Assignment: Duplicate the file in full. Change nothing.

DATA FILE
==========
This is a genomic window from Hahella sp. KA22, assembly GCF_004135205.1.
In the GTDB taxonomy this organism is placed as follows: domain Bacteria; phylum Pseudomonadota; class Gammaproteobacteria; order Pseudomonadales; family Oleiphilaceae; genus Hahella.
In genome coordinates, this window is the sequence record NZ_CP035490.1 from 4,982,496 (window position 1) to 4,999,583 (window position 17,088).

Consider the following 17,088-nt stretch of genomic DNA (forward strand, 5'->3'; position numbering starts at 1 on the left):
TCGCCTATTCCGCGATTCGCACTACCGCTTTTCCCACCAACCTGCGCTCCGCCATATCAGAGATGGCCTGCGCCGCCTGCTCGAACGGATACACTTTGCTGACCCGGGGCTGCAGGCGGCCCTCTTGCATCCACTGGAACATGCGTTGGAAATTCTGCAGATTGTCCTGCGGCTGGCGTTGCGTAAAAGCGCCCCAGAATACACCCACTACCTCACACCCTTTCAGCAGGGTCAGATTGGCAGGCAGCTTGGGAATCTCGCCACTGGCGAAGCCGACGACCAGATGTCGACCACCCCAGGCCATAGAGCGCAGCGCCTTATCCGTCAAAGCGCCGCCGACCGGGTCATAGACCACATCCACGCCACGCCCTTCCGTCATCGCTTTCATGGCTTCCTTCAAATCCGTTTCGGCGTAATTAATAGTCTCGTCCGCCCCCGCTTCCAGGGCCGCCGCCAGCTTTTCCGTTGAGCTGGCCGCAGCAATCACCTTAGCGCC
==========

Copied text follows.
This is a genomic window from Hahella sp. KA22, assembly GCF_004135205.1.
In the GTDB taxonomy this organism is placed as follows: domain Bacteria; phylum Pseudomonadota; class Gammaproteobacteria; order Pseudomonadales; family Oleiphilaceae; genus Hahella.
In genome coordinates, this window is the sequence record NZ_CP035490.1 from 4,982,496 (window position 1) to 4,999,583 (window position 17,088).

Consider the following 17,088-nt stretch of genomic DNA (forward strand, 5'->3'; position numbering starts at 1 on the left):
TCGCCTATTCCGCGATTCGCACTACCGCTTTTCCCACCAACCTGCGCTCCGCCATATCAGAGATGGCCTGCGCCGCCTGCTCGAACGGATACACTTTGCTGACCCGGGGCTGCAGGCGGCCCTCTTGCATCCACTGGAACATGCGTTGGAAATTCTGCAGATTGTCCTGCGGCTGGCGTTGCGTAAAAGCGCCCCAGAATACACCCACTACCTCACACCCTTTCAGCAGGGTCAGATTGGCAGGCAGCTTGGGAATCTCGCCACTGGCGAAGCCGACGACCAGATGTCGACCACCCCAGGCCATAGAGCGCAGCGCCTTATCCGTCAAAGCGCCGCCGACCGGGTCATAGACCACATCCACGCCACGCCCTTCCGTCATCGCTTTCATGGCTTCCTTCAAATCCGTTTCGGCGTAATTAATAGTCTCGTCCGCCCCCGCTTCCAGGGCCGCCGCCAGCTTTTCCGTTGAGCTGGCCGCAGCAATCACCTTAGCGCC